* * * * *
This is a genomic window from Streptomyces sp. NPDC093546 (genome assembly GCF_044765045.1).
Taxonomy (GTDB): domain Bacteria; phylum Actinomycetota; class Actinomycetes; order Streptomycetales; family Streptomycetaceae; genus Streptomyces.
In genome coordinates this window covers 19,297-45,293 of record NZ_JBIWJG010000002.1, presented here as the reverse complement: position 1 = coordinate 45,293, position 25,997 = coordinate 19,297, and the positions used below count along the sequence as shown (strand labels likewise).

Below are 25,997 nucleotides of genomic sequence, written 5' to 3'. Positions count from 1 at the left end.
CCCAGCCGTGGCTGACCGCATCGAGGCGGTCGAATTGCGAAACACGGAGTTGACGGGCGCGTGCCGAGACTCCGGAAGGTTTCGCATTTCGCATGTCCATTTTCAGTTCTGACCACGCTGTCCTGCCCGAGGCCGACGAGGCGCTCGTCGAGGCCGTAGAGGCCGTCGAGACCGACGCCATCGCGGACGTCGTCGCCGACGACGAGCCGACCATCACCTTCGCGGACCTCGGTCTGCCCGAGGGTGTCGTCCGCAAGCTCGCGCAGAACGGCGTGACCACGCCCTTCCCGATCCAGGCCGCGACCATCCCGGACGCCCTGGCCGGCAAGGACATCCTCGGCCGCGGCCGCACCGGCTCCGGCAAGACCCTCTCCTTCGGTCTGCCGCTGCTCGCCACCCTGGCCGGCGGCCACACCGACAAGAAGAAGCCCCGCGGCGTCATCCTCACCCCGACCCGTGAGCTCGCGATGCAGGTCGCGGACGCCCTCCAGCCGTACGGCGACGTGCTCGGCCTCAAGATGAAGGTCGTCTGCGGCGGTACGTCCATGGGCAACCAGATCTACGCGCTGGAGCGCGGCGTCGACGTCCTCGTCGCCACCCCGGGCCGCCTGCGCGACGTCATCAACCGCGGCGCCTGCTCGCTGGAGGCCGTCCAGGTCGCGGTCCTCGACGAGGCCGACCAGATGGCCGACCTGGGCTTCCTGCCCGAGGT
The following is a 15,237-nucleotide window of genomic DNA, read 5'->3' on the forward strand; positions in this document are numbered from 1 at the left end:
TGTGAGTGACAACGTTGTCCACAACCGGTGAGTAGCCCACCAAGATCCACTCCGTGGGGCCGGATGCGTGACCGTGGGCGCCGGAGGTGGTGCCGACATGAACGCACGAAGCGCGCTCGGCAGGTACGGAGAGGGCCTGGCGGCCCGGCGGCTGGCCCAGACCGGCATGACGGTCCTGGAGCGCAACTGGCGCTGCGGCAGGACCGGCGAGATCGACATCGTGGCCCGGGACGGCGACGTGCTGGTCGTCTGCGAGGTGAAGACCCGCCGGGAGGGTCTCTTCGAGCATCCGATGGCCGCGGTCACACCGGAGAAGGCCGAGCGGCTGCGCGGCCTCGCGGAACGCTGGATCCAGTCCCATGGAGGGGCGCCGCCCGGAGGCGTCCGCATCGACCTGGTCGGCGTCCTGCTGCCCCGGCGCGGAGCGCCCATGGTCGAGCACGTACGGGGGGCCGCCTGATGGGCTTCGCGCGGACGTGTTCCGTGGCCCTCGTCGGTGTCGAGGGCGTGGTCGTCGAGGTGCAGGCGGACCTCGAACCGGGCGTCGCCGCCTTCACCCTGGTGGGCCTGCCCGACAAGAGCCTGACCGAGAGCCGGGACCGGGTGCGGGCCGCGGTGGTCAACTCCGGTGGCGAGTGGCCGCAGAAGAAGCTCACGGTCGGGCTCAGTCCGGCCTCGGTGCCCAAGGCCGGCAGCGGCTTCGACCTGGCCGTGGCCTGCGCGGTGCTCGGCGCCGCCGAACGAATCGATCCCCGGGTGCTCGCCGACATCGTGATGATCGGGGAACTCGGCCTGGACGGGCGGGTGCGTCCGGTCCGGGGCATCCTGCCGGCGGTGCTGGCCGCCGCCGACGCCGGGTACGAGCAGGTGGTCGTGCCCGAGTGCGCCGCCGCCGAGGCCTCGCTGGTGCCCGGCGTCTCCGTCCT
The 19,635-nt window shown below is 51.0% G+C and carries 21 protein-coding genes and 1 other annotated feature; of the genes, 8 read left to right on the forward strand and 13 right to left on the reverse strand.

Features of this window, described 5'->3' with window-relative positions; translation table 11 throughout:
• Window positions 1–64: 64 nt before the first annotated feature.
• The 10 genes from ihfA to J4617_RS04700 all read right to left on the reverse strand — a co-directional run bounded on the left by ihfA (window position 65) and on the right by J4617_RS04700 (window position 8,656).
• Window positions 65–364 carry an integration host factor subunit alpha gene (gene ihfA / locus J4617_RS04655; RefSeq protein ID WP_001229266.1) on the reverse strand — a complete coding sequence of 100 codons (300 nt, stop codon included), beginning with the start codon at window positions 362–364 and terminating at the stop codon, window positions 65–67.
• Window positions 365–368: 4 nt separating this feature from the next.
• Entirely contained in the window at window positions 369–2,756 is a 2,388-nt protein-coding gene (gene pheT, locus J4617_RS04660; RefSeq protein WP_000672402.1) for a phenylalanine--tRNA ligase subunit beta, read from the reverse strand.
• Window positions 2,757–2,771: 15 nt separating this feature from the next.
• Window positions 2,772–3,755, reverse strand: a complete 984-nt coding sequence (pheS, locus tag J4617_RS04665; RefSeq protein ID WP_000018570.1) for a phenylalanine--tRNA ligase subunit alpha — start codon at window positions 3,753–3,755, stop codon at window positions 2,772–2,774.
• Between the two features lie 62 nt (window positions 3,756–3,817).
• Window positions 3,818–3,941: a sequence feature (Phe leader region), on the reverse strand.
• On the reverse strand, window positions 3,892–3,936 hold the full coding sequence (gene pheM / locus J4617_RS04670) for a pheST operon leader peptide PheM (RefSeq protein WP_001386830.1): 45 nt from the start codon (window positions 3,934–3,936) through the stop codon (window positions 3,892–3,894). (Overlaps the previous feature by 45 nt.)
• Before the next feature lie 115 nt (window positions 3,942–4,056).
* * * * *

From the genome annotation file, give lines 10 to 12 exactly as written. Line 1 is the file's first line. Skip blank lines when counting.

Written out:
• Window positions 1–64: 64 nt before the first annotated feature.
• The 10 genes from ihfA to J4617_RS04700 all read right to left on the reverse strand — a co-directional run bounded on the left by ihfA (window position 65) and on the right by J4617_RS04700 (window position 8,656).
• Window positions 65–364 carry an integration host factor subunit alpha gene (gene ihfA / locus J4617_RS04655; RefSeq protein ID WP_001229266.1) on the reverse strand — a complete coding sequence of 100 codons (300 nt, stop codon included), beginning with the start codon at window positions 362–364 and terminating at the stop codon, window positions 65–67.